A retrospective observational study.
The aim of this study was to investigate the prognostic significance of contrast-enhanced magnetic resonance imaging (MRI) for detecting pedicle enhancement and predicting future collapse in patients with acute benign osteoporotic vertebral compression fracture (OVCF).
Traditional morphological classification regarding compression versus burst fractures cannot accurately anticipate the prognosis of further collapse. Identifying subgroups with a higher risk for further collapse may be beneficial in determining the treatment modality, which should be decided immediately after the injury.
One hundred fourteen patients with benign OVCFs who, at the onset, underwent contrast-enhanced spine MRI between 2003 and 2016 were retrospectively analyzed. Patients were recruited on the basis of predefined inclusion and exclusion criteria. The primary outcome was the compression progression rate; other potential variables included demographic and clinical characteristics, initial compression rates, and kyphotic angles. In addition, other structural abnormalities on MRI were assessed. The compression progression rates were compared according to pedicle enhancement, and the prognostic significance of pedicle enhancement for further collapse were analyzed.
Further compression progression rates were significantly higher in the pedicle-enhanced (PE) group than in the nonenhanced (NE) group. Multivariate logistic analysis revealed that pedicle enhancement may be associated with further compression progression ≥10%. The vertebral augmentation (VAG) protective effect against collapse was only significant within the PE group, while bone densitometry and patients’ mobility were significant only within the NE group. The log-rank test revealed a statistically significant difference in the rates of further collapse ≥10% during the 1 year between the groups.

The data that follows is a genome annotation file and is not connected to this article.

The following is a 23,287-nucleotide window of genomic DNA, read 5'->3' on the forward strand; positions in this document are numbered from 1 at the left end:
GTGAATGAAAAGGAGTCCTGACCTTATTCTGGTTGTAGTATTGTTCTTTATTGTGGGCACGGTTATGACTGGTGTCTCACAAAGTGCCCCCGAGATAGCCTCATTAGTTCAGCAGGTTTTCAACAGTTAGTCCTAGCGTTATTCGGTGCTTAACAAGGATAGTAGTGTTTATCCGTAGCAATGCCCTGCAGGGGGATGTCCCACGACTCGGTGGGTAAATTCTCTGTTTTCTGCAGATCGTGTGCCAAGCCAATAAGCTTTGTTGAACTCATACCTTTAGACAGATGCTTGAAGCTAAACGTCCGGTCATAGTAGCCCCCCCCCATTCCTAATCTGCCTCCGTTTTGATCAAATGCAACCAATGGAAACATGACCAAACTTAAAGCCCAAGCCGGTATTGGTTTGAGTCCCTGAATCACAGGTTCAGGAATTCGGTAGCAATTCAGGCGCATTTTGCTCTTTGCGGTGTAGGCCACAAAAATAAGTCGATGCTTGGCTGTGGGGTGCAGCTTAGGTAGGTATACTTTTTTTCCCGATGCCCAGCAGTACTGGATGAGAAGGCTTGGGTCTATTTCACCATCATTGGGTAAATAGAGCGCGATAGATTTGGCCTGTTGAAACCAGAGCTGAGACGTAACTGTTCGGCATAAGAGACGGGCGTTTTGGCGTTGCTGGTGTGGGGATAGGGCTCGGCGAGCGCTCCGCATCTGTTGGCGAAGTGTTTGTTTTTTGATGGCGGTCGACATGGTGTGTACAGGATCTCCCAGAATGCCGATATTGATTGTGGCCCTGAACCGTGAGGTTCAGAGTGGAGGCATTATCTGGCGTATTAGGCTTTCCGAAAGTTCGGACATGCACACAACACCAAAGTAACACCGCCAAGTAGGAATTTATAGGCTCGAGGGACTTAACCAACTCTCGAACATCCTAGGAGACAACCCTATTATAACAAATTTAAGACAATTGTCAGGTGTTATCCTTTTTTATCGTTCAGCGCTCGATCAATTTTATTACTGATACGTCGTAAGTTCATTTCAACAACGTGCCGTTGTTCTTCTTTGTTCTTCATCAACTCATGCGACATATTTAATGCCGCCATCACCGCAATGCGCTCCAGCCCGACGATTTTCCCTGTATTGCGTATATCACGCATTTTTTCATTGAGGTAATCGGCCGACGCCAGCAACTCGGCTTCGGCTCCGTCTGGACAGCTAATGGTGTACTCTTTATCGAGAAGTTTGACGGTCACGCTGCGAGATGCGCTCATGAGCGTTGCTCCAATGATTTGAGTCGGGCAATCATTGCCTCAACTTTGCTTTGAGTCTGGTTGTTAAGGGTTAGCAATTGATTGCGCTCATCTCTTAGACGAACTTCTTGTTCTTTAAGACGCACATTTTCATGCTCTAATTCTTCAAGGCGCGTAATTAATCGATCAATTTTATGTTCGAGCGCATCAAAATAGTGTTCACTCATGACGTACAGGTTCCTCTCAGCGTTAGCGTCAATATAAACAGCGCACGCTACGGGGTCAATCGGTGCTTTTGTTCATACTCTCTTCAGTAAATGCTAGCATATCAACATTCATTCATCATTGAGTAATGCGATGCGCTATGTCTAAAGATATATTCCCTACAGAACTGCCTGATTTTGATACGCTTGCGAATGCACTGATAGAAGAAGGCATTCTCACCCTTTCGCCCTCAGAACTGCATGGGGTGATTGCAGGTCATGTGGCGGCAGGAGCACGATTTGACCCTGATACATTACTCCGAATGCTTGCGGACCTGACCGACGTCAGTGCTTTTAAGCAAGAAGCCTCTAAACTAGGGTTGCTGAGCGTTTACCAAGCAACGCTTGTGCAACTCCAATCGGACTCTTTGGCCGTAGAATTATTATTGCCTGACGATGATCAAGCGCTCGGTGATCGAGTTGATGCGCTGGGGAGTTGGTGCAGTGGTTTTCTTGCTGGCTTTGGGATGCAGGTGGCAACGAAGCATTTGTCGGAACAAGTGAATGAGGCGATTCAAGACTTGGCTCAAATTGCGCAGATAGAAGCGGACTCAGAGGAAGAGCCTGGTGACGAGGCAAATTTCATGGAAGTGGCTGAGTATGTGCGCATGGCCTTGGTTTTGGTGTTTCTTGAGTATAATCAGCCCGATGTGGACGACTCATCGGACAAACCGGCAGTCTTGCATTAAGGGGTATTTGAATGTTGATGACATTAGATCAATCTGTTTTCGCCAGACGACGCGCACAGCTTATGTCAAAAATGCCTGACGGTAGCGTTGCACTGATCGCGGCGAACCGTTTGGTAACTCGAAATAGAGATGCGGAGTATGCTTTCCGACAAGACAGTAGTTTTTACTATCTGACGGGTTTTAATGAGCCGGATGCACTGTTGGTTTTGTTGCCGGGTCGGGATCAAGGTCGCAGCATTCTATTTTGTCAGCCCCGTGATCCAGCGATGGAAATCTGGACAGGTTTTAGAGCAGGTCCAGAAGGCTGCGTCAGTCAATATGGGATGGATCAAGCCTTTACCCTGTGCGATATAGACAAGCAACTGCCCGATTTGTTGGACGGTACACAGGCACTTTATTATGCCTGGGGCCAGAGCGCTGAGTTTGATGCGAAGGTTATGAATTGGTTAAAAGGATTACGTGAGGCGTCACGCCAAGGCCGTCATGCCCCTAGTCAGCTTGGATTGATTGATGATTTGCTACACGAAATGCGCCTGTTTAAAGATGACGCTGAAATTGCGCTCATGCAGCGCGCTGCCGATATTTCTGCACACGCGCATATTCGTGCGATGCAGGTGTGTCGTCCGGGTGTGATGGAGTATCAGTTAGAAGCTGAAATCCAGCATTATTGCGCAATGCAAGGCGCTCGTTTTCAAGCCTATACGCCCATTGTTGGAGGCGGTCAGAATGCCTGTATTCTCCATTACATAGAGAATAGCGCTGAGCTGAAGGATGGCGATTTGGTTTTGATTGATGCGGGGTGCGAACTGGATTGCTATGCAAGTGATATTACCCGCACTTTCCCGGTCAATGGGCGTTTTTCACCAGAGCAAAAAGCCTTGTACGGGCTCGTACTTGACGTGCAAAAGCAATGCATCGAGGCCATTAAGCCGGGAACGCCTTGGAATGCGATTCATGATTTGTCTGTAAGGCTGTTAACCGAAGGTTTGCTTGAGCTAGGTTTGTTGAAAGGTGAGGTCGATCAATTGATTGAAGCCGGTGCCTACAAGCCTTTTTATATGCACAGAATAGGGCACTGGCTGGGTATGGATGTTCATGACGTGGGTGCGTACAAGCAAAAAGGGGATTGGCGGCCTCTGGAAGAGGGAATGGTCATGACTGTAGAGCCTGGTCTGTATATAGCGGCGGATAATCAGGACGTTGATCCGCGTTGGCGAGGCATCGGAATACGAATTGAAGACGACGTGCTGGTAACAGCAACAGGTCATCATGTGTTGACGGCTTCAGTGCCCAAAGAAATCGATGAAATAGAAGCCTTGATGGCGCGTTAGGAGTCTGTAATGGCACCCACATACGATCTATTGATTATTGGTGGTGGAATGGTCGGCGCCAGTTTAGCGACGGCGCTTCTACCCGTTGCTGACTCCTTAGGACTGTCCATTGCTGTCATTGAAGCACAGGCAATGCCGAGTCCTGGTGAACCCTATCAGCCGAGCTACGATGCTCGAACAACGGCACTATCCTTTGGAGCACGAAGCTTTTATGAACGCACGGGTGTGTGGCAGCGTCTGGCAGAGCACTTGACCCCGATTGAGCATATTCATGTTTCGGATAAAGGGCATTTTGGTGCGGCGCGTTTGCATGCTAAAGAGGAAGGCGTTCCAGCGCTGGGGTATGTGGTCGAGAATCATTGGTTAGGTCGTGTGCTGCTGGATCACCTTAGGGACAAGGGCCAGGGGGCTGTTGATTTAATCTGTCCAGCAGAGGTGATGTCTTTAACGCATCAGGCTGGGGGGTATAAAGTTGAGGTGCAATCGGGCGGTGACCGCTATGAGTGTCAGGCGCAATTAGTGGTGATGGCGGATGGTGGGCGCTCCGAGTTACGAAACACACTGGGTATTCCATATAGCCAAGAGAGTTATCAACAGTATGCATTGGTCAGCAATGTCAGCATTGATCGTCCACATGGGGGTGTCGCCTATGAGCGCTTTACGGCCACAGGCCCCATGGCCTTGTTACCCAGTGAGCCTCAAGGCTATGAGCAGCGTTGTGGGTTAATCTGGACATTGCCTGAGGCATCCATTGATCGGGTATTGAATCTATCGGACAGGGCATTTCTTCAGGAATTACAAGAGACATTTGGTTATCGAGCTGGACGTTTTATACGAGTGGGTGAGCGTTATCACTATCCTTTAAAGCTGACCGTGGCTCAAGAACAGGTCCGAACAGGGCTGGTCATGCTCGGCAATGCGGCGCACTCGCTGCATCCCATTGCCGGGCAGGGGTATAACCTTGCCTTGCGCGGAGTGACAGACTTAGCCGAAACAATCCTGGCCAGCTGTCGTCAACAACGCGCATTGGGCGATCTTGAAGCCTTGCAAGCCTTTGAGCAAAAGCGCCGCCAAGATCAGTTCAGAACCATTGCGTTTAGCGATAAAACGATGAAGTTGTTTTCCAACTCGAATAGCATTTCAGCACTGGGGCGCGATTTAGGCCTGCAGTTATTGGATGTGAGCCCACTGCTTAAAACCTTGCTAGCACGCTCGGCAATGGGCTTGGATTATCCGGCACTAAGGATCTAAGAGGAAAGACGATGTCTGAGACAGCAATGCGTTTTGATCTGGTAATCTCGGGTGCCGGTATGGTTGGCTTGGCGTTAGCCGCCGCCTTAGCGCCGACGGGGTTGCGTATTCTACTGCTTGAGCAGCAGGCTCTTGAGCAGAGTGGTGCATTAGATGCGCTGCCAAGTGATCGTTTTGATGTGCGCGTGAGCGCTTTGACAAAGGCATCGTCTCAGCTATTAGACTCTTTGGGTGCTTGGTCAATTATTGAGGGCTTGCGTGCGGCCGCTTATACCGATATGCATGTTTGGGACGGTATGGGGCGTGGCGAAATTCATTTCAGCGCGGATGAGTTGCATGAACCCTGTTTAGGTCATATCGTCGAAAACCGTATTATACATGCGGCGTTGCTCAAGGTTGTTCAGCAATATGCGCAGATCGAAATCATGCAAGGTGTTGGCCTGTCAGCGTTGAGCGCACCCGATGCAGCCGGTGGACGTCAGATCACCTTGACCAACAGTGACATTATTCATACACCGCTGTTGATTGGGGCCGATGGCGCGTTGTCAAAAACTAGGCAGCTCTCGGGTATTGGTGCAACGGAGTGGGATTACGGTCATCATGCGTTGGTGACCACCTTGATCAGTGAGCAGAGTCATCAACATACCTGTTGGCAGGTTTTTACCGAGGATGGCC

Sign of pedicle enhancement is a potential risk factor for further compression progression. Contrast-enhanced MRI should be performed at the onset to better determine the future risk of collapse and to choose a better treatment modality for benign OVCF patients.
Level of Evidence: 3
∗Department of Rehabilitation Medicine, Seoul National University Hospital, Seoul National University College of Medicine, Seoul, South Korea
†Department of Rehabilitation Medicine, Seoul National University Bundang Hospital, Seoul National University College of Medicine, Gyeonggi-do, South Korea
‡Department of Radiology, Seoul National University Bundang Hospital, Seoul National University College of Medicine, Gyeonggi-do, South Korea.
Address correspondence and reprint requests to Ju Seok Ryu, MD, PhD, Department of Rehabilitation Medicine, Seoul National University Bundang Hospital, Seoul National University College of Medicine, 82 Gumi-ro 173 Beon-gil, Bundang-gu, Seongnam-si, Gyeonggi-do 13620, South Korea; E-mail: firstname.lastname@example.org
Received 18 January, 2018
Revised 19 March, 2018
Accepted 22 March, 2018
The manuscript submitted does not contain information about medical device(s)/drug(s).
This research was supported by Basic Science Research Program through the National Research Foundation of Korea (NRF) funded by the Ministry of Education (NRF-2016R1D1A1B03935130).
No relevant financial activities outside the submitted work.